The Louvre, or the Louvre Museum, is the world's largest art museum and a historic monument in Paris, France. A central landmark of the city, it is located on the Right Bank of the Seine in the city's 1st arrondissement.
Approximately 38,000 objects from prehistory to the 21st century are exhibited over an area of 72,735 square meters. In 2019, the Louvre received 9.6 million visitors, making it the most visited museum in the world. The museum is housed in the Louvre Palace, originally built as the Louvre castle in the late 12th to 13th century under Philip II. Remnants of the fortress are visible in the basement of the museum. Due to urban expansion, the fortress eventually lost its defensive function, and in 1546 Francis I converted it into the primary residence of the French Kings. The building was extended many times to form the present Louvre Palace. In 1682, Louis XIV chose the Palace of Versailles for his household, leaving the Louvre primarily as a place to display the royal collection, including, from 1692, a collection of ancient Greek and Roman sculpture.
The Louvre Palace, which houses the museum, was begun as a fortress by Philip II (more commonly known as 'Philippe-Auguste') in the 12th century to protect the city from English soldiers who were in Normandy. Remnants of this castle are still visible in the crypt. Whether this was the first building on that spot is not known; it is possible that Philip modified an existing tower. According to the authoritative Grand Larousse encyclopédique, the name derives from an association with wolf hunting den (via Latin: lupus, lower Empire: lupara). In the 7th century, St. Fare, an abbess in Meaux, left part of her "Villa called Luvra situated in the region of Paris" to a monastery, this territory probably did not correspond exactly to the modern site, however.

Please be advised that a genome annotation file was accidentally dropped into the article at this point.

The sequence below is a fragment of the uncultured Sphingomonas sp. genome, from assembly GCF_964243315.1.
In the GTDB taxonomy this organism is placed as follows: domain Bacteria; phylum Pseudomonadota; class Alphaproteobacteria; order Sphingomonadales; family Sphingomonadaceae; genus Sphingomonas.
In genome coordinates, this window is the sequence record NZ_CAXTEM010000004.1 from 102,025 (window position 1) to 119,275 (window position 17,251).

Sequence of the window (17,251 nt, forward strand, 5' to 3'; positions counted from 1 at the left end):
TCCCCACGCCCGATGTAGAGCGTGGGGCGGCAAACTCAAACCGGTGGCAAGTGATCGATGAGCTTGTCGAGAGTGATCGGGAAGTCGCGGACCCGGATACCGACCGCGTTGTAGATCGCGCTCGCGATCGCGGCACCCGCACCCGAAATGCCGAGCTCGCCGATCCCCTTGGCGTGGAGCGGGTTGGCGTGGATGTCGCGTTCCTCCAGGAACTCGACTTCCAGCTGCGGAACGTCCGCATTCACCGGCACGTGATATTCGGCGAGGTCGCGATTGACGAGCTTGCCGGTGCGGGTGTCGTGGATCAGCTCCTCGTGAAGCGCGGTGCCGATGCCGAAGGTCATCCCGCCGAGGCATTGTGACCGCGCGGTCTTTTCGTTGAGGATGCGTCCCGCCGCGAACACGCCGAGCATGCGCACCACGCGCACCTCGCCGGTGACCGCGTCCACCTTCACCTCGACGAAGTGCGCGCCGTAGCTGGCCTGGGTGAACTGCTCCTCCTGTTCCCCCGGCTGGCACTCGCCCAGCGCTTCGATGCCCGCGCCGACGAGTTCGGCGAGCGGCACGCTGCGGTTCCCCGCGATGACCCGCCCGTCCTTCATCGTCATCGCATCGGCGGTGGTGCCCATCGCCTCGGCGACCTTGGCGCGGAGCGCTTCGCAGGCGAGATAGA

The Louvre Palace was altered frequently throughout the Middle Ages. In the 14th century, Charles V converted the building into a residence and in 1546, Francis I renovated the site in French Renaissance style. Francis acquired what would become the nucleus of the Louvre's holdings, his acquisitions including Leonardo da Vinci's Mona Lisa. After Louis XIV chose Versailles as his residence in 1682, constructions slowed; however, the move permitted the Louvre to be used as a residence for artists, under Royal patronage. Four generations of Boulle were granted Royal patronage and resided in the Louvre in the following order: Pierre Boulle, Jean Boulle, Andre-Charles Boulle and his four sons (Jean-Philippe, Pierre-Benoît (c. 1683–1741), Charles-André (1685–1749) and Charles-Joseph (1688–1754)), after him. André-Charles Boulle (1642–1732) is the most famous French cabinetmaker and the preeminent artist in the field of marquetry, also known as "Inlay". Boulle was "the most remarkable of all French cabinetmakers". He was commended to Louis XIV of France, the "Sun King", by Jean-Baptiste Colbert (1619–1683) as being "the most skilled craftsman in his profession". Before the fire of 1720 destroyed them, André-Charles Boulle held priceless works of art in the Louvre, including forty-eight drawings by Raphael.
Address: Rue de Rivoli, 75001 Paris, France
Established: August 10, 1793
Hours: Closed ⋅ Opens 9AM Wed
Tickets: €0–17 · ticketlouvre.fr
Architects: Pierre Lescot, Louis Le Vau, Claude Perrault